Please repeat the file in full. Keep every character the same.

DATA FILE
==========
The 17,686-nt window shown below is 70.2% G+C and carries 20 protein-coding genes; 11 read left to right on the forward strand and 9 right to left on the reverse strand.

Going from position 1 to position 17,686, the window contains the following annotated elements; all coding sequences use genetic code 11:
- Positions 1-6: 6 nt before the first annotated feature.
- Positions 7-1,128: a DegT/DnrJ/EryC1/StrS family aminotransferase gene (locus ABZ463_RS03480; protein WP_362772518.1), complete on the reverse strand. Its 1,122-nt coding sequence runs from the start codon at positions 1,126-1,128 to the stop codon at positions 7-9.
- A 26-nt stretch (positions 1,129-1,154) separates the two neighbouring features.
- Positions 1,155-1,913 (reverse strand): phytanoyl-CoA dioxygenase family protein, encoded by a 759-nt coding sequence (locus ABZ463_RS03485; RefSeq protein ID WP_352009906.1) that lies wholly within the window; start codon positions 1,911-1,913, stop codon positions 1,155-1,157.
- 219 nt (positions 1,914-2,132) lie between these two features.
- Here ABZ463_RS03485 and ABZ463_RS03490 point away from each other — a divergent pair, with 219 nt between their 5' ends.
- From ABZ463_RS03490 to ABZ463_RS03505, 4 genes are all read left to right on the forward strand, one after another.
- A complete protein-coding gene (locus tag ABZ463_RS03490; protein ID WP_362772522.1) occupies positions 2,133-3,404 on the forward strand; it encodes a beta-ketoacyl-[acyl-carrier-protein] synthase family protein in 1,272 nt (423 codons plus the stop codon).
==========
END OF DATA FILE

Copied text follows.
The 17,686-nt window shown below is 70.2% G+C and carries 20 protein-coding genes; 11 read left to right on the forward strand and 9 right to left on the reverse strand.

Going from position 1 to position 17,686, the window contains the following annotated elements; all coding sequences use genetic code 11:
- Positions 1-6: 6 nt before the first annotated feature.
- Positions 7-1,128: a DegT/DnrJ/EryC1/StrS family aminotransferase gene (locus ABZ463_RS03480; protein WP_362772518.1), complete on the reverse strand. Its 1,122-nt coding sequence runs from the start codon at positions 1,126-1,128 to the stop codon at positions 7-9.
- A 26-nt stretch (positions 1,129-1,154) separates the two neighbouring features.
- Positions 1,155-1,913 (reverse strand): phytanoyl-CoA dioxygenase family protein, encoded by a 759-nt coding sequence (locus ABZ463_RS03485; RefSeq protein ID WP_352009906.1) that lies wholly within the window; start codon positions 1,911-1,913, stop codon positions 1,155-1,157.
- 219 nt (positions 1,914-2,132) lie between these two features.
- Here ABZ463_RS03485 and ABZ463_RS03490 point away from each other — a divergent pair, with 219 nt between their 5' ends.
- From ABZ463_RS03490 to ABZ463_RS03505, 4 genes are all read left to right on the forward strand, one after another.
- A complete protein-coding gene (locus tag ABZ463_RS03490; protein ID WP_362772522.1) occupies positions 2,133-3,404 on the forward strand; it encodes a beta-ketoacyl-[acyl-carrier-protein] synthase family protein in 1,272 nt (423 codons plus the stop codon).